Steinberg's Retrologue2 VST as Elk MusicOS hardware:

Image

https://www.gearnews.com/superbooth-201 ... oaSPG4tTt0
This is increasingly looking like a solution in search of a problem.

The "this is clever" factor aside, I just don't see too many people needing one of these in practice, and given that in particular instruments, as the article points out, tend to have far more properties than most controllers will ever be able to be built, it leaves you likely needing the app on a laptop or tablet anyway (and indeed we've already seen a guitar effects Elk thing with the same issue), for example, in the Retrologue demo hardware, there's no method to change osc footage, so in many respects they may always be just a little too compromised. So in reality they actually become twice as fiddly to use because you need the software app running somewhere anyway. And to perform live you'd still need to hook it up to a keyboard.

I note Roland are using off-the-shelf parts, so that would limit tooling and printing to just to the shell, but realistically, what's the most people would pay for something like that? The software alone is $85. Are there that many people who'd pay an extra ... say $199 for a dedicated hardware to run software they can run on any (admittedly high end) laptop (regardless of whether it comes with the software or not, and I'd presume it would have to).

But here's the bigger rub I've not yet seen addressed...

For our example, let's price it at $199, the price of a decent MIDI controller, and honestly I think that's optimistic, but that I'd expect is the maximum price could be for some level of mass adoption (0000s rather than 000s).

The interior will be—give or take RAM/storage—pretty much the same hardware for each device you buy. So you spend £199 on a Roland Retrologue for example. Now if you wanted a Korg MonoPoly box, you'd be spending £199 on another box which probably has the exact same hardware.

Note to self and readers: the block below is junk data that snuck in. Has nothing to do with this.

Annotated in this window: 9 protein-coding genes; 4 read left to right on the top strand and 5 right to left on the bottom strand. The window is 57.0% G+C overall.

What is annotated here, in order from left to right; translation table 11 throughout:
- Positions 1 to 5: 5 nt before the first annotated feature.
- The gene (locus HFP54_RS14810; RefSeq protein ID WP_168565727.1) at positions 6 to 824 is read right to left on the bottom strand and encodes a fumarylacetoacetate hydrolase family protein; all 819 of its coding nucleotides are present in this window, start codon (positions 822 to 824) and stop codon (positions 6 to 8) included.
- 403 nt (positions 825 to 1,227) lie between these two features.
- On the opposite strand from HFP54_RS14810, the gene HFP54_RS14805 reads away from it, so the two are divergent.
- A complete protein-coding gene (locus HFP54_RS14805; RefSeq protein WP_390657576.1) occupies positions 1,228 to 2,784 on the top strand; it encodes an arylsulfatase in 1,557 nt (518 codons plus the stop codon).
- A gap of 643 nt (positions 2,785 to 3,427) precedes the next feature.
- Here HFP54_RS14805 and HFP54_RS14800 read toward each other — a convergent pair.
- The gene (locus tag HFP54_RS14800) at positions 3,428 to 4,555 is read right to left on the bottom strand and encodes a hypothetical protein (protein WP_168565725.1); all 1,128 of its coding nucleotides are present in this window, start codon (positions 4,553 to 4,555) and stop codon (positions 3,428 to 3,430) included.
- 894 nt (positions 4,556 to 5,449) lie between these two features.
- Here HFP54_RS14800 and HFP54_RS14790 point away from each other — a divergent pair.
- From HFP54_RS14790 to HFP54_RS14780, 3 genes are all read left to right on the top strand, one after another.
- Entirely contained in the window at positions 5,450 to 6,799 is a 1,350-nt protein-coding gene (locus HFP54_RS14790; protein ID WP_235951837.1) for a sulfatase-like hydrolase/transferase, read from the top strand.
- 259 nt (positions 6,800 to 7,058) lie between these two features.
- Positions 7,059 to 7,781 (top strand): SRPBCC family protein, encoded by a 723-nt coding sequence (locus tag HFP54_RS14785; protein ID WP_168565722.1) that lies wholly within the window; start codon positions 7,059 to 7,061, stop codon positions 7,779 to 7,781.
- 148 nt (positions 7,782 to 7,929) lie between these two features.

This is starting to remind me of rechargeable ice cubes*.

I do still think there's probably a way to do some reasonably mass market thing in some of kind of modular fashion using, say, a generic set of controls you can map to the most useful functions, as with the Roland above, along the lines of any existing MIDI controller out there, but then creating swappable covers for individual products, e.g. a company licensed compatible "covers" from developers, for example, or developers themselves could print and sell covers etc. That might be a viable approach even with the inherent limitations. But a dedicated box per synth? Nope. That Roland test is functionally worse than a laptop running just that one synth, connected to a decent controller, and the laptop can probably handle more than one instance. (I'm unclear about whether these Elk things are one instance per device, though, in which case any good desktop is still going to demolish it, so I can't see the benefit in terms of enabling massive amounts of additional DSP performance).

So really, for this to be of any use at some kind of scale, you'd have to be able to load any software product on any ELK device (possibly distinguishing between effects and instruments devices), in which case it has to be easy enough for users to map controls to them (waaaay easier than Remote™) and change panels easily.

_____